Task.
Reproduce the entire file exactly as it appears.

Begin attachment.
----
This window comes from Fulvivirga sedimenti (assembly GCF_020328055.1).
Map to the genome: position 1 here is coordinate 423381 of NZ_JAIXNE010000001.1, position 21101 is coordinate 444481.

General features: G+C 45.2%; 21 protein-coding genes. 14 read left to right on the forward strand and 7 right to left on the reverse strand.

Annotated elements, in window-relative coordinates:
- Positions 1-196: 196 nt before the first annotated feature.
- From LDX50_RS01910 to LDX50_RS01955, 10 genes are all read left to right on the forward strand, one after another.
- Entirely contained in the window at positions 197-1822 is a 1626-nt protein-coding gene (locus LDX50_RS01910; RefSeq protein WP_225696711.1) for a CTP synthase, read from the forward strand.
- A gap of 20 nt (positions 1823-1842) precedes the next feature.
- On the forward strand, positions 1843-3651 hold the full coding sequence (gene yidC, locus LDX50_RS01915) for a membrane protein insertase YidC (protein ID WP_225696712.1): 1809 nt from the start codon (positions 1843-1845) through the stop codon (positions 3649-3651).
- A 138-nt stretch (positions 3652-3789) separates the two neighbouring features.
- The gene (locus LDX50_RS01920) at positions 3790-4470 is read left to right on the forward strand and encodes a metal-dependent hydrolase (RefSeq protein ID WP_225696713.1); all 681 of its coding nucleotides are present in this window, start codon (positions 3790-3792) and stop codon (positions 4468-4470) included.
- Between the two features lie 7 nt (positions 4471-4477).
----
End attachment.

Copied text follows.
This window comes from Fulvivirga sedimenti (assembly GCF_020328055.1).
Map to the genome: position 1 here is coordinate 423381 of NZ_JAIXNE010000001.1, position 21101 is coordinate 444481.

General features: G+C 45.2%; 21 protein-coding genes. 14 read left to right on the forward strand and 7 right to left on the reverse strand.

Annotated elements, in window-relative coordinates:
- Positions 1-196: 196 nt before the first annotated feature.
- From LDX50_RS01910 to LDX50_RS01955, 10 genes are all read left to right on the forward strand, one after another.
- Entirely contained in the window at positions 197-1822 is a 1626-nt protein-coding gene (locus LDX50_RS01910; RefSeq protein WP_225696711.1) for a CTP synthase, read from the forward strand.
- A gap of 20 nt (positions 1823-1842) precedes the next feature.
- On the forward strand, positions 1843-3651 hold the full coding sequence (gene yidC, locus LDX50_RS01915) for a membrane protein insertase YidC (protein ID WP_225696712.1): 1809 nt from the start codon (positions 1843-1845) through the stop codon (positions 3649-3651).
- A 138-nt stretch (positions 3652-3789) separates the two neighbouring features.
- The gene (locus LDX50_RS01920) at positions 3790-4470 is read left to right on the forward strand and encodes a metal-dependent hydrolase (RefSeq protein ID WP_225696713.1); all 681 of its coding nucleotides are present in this window, start codon (positions 3790-3792) and stop codon (positions 4468-4470) included.
- Between the two features lie 7 nt (positions 4471-4477).